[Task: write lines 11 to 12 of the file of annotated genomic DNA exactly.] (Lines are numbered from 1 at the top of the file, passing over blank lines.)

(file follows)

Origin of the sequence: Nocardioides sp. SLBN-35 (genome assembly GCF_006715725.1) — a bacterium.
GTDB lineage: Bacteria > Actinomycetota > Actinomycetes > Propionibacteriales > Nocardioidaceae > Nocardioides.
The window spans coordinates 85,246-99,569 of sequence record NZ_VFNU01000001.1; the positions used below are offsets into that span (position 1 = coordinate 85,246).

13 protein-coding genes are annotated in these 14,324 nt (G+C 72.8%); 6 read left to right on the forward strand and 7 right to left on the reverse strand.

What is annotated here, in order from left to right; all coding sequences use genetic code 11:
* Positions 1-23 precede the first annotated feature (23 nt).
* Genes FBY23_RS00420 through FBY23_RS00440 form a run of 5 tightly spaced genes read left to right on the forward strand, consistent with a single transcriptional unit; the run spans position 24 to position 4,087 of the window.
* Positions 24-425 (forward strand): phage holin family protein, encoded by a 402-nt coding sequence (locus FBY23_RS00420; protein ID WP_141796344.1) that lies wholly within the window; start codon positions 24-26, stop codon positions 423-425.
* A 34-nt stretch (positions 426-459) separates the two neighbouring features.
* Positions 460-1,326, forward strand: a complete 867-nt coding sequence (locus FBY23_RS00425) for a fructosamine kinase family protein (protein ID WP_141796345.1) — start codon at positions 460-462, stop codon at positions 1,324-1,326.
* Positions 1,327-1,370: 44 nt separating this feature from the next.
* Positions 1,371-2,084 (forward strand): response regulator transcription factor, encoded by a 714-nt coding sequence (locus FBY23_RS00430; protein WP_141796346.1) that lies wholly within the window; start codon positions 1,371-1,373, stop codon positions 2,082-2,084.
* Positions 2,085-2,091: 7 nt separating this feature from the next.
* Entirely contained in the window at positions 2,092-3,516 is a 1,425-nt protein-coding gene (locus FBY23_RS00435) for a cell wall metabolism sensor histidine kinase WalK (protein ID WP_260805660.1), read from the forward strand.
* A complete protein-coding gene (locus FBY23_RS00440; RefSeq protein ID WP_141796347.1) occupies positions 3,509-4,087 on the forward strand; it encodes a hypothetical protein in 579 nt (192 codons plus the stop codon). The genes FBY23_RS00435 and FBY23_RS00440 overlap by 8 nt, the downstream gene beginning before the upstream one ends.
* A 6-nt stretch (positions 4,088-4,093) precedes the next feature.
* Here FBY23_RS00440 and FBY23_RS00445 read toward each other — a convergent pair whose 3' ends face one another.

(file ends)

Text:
* Positions 1,327-1,370: 44 nt separating this feature from the next.
* Positions 1,371-2,084 (forward strand): response regulator transcription factor, encoded by a 714-nt coding sequence (locus FBY23_RS00430; protein WP_141796346.1) that lies wholly within the window; start codon positions 1,371-1,373, stop codon positions 2,082-2,084.